Operations Research and Homeland Security

by Amanda G. Smith

On Thursday, I will be presenting the paper “A Survey of Operations Research Models and Applications in Homeland Security” by Wright, Liberatore, and Nydick. [1] Although I’ll be covering more of the details of the paper in my presentation, I wanted to start the week off by giving a little preview of what I’ll be talking about.

Before I get to the meat of the paper, I’d like to talk a little bit about homeland security. The concept of “homeland security” has been defined in many ways by many different people since its “official” inception in 2001. One definition that highlights the potential for – and reality of – homeland security’s strong ties to operations research is in the National Strategy for Homeland Security. [2] There, homeland security is described as “A concerted national effort to prevent terrorist attacks within the United States, reduce America’s vulnerability to terrorism, and minimize the damage and recover from attacks that do occur” (emphasis mine). I’d like to draw your attention to the words “reduce” and “minimize,” especially. The themes of reduction and minimization are, of course, central to operations research.

This definition is slightly different from the specific role of the Department of Homeland Security (DHS), which takes care to differentiate itself from the Department of Defense (DoD) in that the DHS focuses on civilian efforts rather than militaristic ones. Within the civilian realm, the DHS strives to prepare for, prevent, and respond to domestic emergencies, particularly terrorism. [3]

In my presentation, I’ll highlight specific key areas of past research and how they contribute to the problem of homeland security. For now, however, I’ll point out several opportunities for future research. (Spoiler alert: this is the conclusion of my talk, so if you’re trying to stay spoiler-free, stop reading now!) Since homeland security is such a broad and far-reaching field, it is a fertile ground for interesting problems. Some of the biggest open problems in operations research for homeland security include:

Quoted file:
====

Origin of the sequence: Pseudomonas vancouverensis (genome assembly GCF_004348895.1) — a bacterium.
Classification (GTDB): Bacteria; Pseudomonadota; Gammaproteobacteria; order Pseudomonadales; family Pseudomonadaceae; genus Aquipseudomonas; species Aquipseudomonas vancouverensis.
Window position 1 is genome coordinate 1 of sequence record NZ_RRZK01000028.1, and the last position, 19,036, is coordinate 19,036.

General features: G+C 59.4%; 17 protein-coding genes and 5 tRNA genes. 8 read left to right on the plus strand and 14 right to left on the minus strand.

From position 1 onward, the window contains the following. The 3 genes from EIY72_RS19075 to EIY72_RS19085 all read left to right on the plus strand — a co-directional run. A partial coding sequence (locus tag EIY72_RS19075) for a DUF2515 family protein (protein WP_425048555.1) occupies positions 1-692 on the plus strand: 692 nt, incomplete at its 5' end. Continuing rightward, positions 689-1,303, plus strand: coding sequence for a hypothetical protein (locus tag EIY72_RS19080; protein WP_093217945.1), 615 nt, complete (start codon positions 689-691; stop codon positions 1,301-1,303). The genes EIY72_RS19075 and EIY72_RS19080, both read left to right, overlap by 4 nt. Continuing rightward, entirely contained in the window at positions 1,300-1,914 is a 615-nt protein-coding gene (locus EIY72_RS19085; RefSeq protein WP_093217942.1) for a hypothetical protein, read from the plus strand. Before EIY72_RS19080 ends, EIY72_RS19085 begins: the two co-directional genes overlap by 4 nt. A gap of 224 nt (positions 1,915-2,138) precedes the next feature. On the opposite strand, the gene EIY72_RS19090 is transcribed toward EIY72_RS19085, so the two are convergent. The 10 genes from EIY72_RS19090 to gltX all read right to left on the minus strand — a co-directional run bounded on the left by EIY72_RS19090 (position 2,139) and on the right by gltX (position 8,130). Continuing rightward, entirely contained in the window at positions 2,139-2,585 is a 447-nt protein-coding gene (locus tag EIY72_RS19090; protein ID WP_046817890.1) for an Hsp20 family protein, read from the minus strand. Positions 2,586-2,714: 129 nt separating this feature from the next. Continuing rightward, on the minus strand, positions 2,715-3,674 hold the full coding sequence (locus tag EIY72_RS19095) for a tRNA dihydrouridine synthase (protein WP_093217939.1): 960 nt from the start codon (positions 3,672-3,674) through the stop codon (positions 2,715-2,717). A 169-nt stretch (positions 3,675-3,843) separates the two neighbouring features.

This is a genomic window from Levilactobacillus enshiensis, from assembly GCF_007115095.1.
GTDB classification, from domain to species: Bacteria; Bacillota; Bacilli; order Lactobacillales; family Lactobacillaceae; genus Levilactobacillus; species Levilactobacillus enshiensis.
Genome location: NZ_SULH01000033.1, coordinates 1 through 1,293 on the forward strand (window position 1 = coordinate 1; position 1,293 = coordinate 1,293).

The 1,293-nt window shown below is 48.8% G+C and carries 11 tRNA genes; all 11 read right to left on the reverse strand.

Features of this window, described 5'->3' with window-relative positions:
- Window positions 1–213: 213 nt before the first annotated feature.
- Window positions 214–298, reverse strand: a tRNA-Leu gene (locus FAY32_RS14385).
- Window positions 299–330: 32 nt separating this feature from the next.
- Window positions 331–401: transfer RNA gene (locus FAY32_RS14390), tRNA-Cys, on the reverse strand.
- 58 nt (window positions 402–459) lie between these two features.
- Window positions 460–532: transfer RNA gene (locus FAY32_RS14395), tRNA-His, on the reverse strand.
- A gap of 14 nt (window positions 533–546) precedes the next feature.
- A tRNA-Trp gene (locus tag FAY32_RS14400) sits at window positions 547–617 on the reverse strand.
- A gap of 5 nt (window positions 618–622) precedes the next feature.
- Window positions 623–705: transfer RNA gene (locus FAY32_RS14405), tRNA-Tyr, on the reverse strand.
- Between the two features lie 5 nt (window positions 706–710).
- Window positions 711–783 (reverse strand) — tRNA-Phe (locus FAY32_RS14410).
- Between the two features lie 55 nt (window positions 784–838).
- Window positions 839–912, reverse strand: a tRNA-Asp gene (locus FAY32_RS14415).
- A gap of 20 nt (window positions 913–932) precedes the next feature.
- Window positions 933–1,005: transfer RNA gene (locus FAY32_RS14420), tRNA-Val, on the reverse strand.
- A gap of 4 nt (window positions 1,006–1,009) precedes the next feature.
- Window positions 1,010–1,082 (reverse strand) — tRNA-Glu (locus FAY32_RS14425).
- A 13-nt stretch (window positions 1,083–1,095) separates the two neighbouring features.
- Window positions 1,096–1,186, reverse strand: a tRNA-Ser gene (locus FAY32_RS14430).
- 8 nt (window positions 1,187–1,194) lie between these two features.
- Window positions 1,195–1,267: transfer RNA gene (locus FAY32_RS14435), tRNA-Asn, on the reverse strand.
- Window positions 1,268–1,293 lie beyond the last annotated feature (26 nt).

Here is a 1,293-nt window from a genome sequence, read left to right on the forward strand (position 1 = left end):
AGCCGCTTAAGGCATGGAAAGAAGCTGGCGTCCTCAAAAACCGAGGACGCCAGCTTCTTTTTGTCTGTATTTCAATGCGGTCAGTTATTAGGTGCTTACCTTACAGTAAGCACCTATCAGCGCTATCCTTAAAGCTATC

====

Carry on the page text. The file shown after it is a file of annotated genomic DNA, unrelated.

• Focusing more on non-routine emergencies [4]
  • Extending truck routing models to include homeland security concerns, especially when routing hazardous materials
  • Re-examining airline security now that policy and security protocol changes have made many older models obsolete
  • Further collaboration between physical scientists and operations researchers in various areas [5]
  • Further research in cyber security, critical infrastructure protection, threat analysis, and border security
  • Expanding disaster relief research to include the planning, preparation, recovery and response phases of disasters (most papers focus mainly on the planning phase)
  • Modeling interconnections between relief entities
  • Developing a greater understanding of the relationships between different infrastructures, which have so far been assumed to be independent

Though this is only a small snapshot of the extensive operations research work done in homeland security, I hope it gives you a taste of the types of problems operations researchers are trying to solve. One major difficulty of this type of research is that much of it plays along the edge of classified information and thus must be dealt with carefully. However, the questions are no less important. Keeping our country safe is a challenging task, but that makes finding innovative solutions all that much more important and rewarding.

References:
[1] Wright, P. Daniel, Matthew J. Liberatore, and Robert L. Nydick. “A survey of operations research models and applications in homeland security.”Interfaces 36.6 (2006): 514-529.
[2] Defining Homeland Security: Analysis and Congressional Considerations, 08 January 2013, pp.8,.Web. 16 Feb 2016.
[3] Wikipedia contributors. “Homeland security.” Wikipedia, The Free Encyclopedia. Wikipedia, The Free Encyclopedia, 25 Oct. 2015. Web. 16 Feb. 2016.
[4] Green, Linda V., and Peter J. Kolesar. “Anniversary article: Improving emergency responsiveness with management science.” Management Science 50.8 (2004): 1001-1014.
[5] Craft, David L., Lawrence M. Wein, and Alexander H. Wilkins. “Analyzing bioterror response logistics: the case of anthrax.” Management Science 51.5 (2005): 679-694.

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